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. Last Updated: 07/27/2016

Missiles Will Go to Space Program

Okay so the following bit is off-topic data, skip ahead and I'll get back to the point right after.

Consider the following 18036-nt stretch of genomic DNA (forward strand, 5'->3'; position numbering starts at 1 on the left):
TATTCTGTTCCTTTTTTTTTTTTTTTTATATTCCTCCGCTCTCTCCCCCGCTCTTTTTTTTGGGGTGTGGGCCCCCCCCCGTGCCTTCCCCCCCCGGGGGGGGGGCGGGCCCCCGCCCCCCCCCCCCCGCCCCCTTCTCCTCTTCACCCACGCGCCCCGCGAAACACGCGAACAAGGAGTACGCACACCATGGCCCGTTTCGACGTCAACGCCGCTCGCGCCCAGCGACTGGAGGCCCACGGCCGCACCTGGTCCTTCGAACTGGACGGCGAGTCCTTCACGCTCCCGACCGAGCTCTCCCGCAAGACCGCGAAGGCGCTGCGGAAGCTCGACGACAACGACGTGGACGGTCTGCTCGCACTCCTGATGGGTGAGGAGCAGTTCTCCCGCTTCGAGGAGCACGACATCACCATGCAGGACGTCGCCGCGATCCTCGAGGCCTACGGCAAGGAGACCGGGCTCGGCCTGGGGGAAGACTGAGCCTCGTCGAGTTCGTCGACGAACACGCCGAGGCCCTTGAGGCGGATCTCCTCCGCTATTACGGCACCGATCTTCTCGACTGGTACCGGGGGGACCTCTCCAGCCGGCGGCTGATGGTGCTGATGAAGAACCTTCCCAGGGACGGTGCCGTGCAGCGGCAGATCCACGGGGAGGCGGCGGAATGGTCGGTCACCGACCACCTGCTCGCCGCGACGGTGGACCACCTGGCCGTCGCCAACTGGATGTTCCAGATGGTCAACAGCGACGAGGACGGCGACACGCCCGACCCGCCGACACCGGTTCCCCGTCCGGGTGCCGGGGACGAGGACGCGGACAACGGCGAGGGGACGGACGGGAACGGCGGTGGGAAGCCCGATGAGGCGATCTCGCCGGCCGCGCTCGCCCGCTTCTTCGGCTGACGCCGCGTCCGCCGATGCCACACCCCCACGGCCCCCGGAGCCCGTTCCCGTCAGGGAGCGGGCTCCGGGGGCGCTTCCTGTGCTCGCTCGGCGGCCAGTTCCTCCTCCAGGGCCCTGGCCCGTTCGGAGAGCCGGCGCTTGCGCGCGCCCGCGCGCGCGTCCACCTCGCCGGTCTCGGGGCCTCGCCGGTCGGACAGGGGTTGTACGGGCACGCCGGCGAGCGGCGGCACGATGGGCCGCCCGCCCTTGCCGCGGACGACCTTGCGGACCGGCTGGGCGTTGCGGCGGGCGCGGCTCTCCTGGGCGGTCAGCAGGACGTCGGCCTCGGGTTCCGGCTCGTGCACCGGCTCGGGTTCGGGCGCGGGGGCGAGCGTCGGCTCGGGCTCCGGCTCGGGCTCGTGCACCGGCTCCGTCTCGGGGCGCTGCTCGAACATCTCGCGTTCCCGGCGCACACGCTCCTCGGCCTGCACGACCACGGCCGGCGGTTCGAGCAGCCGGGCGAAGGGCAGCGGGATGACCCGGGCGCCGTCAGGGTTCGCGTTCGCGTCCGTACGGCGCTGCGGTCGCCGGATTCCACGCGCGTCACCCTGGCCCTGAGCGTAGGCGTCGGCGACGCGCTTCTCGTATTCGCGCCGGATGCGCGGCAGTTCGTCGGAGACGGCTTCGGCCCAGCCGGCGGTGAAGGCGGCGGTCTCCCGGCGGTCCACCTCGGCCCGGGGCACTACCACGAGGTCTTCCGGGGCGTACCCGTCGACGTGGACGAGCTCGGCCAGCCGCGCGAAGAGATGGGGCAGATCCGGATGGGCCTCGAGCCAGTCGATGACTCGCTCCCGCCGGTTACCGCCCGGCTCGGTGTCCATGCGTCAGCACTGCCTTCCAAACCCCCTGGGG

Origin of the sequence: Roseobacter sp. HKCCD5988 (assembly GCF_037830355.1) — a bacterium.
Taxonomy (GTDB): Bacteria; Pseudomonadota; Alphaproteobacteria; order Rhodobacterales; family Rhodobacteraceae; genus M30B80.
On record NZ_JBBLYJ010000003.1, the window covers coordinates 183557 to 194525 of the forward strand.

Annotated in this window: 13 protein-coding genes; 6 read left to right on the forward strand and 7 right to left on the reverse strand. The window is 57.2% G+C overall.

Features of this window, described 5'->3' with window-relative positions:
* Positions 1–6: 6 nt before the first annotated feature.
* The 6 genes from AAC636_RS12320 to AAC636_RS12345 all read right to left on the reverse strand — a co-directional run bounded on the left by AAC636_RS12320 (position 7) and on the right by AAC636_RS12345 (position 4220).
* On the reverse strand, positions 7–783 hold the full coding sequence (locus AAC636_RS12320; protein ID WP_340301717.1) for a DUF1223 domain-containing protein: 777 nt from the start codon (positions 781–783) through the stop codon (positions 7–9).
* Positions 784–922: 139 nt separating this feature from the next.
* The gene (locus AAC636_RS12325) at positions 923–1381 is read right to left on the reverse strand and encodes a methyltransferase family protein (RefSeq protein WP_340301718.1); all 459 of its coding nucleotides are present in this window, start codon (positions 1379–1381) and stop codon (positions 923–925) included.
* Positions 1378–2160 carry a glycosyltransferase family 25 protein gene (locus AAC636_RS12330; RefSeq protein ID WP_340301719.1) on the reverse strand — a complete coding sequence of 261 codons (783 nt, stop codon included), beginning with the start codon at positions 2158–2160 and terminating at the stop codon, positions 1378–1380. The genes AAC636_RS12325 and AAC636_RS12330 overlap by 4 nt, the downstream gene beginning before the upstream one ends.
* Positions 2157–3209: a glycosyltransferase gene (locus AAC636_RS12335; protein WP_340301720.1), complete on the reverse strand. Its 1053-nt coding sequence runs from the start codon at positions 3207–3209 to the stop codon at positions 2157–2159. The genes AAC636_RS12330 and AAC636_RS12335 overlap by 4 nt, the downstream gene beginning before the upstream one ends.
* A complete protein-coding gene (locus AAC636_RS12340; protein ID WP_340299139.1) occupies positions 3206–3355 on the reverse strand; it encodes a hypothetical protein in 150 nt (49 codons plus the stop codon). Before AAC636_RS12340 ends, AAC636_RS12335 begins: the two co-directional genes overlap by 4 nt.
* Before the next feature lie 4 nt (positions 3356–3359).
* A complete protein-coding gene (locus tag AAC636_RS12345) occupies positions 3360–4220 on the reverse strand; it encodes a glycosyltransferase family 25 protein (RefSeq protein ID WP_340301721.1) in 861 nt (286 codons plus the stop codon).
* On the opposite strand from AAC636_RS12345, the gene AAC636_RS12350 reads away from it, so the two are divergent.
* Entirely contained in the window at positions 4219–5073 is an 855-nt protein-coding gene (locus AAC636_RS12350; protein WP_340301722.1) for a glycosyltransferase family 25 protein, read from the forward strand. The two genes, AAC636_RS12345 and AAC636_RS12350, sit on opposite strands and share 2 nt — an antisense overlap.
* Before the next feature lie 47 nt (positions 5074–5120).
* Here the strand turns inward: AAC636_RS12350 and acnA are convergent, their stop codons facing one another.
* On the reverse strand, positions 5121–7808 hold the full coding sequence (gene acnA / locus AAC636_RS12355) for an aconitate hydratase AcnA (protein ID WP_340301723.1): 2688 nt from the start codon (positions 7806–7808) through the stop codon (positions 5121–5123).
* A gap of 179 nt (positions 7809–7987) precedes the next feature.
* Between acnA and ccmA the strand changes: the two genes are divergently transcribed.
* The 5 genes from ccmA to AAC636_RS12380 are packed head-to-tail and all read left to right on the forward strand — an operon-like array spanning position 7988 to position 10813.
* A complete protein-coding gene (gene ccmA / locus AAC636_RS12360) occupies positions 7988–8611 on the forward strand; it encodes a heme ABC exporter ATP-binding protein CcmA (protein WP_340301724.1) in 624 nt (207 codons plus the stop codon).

Some of Russia's strategic intercontinental ballistic missiles will be converted into launch rockets for space satellites when their military usefulness expires, a Russian Army general said Thursday. Lieutenant General Yury Zhuravlyov, a commander in the Strategic Missile Force, told Itar-Tass that "after serving their appointed term in the military," some SS-25 missiles will be reconfigured and used for launching communications and other satellites. Zhuravlyov said converting ICBMs into rockets for civilian use could prove profitable for Russia and its cash-strapped space program. He said Russia has already signed multimillion dollar contracts with South Africa and other countries for launching communications satellites. Because the SS-25 launcher is mobile, it is capable of sending up satellites from various types of vehicles in almost any part of the world, Zhuravlyov said. On Wednesday, President Boris Yeltsin took part in a test carried out by the Strategic Missile Force, overseeing the launch of long-range ground-based and submarine-based ballistic missiles and a long-range cruise missile. According to Izvestia, it was the first time a Soviet or Russian president had taken active part in the process of a test launch and got a "first-hand look at how the red button works." Yeltsin was particularly interested in the time needed for retargeting nuclear missiles in a critical situation, Izvestia said. In May, the United States, Russia and Britain agreed to retarget their missiles away from each other. Wednesday's test included firing a Topol SS-25 ballistic missile from the launch facility in Plesetsk in northern Russia and a launch from a nuclear submarine in the Barents Sea. According to a press release from the Strategic Missile Force, the SS-25 will become the backbone of Russia's nuclear military arsenal.